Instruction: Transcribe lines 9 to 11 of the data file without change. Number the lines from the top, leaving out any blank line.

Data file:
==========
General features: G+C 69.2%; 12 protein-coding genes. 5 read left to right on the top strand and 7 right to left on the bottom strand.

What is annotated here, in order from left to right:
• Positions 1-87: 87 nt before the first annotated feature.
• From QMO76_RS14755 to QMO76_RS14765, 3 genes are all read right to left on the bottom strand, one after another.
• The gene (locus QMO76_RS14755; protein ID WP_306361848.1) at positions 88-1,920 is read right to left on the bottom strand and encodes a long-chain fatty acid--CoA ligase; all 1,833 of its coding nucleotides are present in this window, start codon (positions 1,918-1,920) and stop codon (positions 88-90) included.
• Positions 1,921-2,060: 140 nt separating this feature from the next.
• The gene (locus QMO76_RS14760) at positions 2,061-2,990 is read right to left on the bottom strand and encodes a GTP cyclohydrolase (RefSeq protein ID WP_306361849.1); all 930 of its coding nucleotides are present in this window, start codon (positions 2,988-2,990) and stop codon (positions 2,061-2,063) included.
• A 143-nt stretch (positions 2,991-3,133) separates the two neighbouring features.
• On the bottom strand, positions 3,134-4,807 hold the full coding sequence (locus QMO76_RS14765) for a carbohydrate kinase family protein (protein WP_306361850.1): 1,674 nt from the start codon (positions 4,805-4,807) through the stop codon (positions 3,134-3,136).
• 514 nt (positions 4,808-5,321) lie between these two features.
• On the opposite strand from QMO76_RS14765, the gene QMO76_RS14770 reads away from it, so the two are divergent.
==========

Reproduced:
• On the bottom strand, positions 3,134-4,807 hold the full coding sequence (locus QMO76_RS14765) for a carbohydrate kinase family protein (protein WP_306361850.1): 1,674 nt from the start codon (positions 4,805-4,807) through the stop codon (positions 3,134-3,136).
• 514 nt (positions 4,808-5,321) lie between these two features.
• On the opposite strand from QMO76_RS14765, the gene QMO76_RS14770 reads away from it, so the two are divergent.